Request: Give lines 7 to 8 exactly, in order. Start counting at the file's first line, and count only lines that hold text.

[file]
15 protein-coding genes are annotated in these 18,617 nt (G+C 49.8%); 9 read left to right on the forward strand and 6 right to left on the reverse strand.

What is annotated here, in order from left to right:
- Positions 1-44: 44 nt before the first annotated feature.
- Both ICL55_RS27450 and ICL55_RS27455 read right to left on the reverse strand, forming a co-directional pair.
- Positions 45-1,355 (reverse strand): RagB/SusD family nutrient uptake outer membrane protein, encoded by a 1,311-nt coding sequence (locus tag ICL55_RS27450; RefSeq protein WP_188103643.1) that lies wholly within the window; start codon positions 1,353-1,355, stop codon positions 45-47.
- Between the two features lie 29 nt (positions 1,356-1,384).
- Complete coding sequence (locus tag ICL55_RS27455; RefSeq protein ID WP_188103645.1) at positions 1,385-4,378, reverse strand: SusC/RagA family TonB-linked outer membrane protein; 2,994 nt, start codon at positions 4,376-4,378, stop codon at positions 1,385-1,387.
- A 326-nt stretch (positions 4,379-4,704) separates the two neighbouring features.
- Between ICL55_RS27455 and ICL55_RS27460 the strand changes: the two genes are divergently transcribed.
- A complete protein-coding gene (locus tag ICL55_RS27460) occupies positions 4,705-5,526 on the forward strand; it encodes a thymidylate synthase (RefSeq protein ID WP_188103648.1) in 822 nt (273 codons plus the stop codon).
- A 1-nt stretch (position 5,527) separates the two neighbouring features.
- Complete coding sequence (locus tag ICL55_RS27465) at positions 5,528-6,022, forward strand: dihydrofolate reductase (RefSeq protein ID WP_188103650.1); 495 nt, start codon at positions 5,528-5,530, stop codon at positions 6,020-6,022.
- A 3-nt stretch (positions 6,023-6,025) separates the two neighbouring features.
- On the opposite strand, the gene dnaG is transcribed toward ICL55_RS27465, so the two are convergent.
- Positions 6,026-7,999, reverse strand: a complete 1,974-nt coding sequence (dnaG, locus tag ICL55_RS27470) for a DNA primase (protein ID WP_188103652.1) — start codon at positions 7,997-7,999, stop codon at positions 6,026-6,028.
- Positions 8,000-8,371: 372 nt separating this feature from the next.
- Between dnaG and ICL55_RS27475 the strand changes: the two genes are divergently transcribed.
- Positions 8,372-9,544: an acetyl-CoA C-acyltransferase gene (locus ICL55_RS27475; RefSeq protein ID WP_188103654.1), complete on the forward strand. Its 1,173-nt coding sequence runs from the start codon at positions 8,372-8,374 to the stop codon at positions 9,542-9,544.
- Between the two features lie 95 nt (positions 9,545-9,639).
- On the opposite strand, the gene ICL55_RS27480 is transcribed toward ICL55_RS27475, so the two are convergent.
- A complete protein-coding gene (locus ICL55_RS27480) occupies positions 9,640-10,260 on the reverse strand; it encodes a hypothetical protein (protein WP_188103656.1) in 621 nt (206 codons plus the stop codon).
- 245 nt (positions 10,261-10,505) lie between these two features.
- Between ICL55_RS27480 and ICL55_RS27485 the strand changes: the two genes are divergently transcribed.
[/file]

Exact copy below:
- Complete coding sequence (locus tag ICL55_RS27455; RefSeq protein ID WP_188103645.1) at positions 1,385-4,378, reverse strand: SusC/RagA family TonB-linked outer membrane protein; 2,994 nt, start codon at positions 4,376-4,378, stop codon at positions 1,385-1,387.
- A 326-nt stretch (positions 4,379-4,704) separates the two neighbouring features.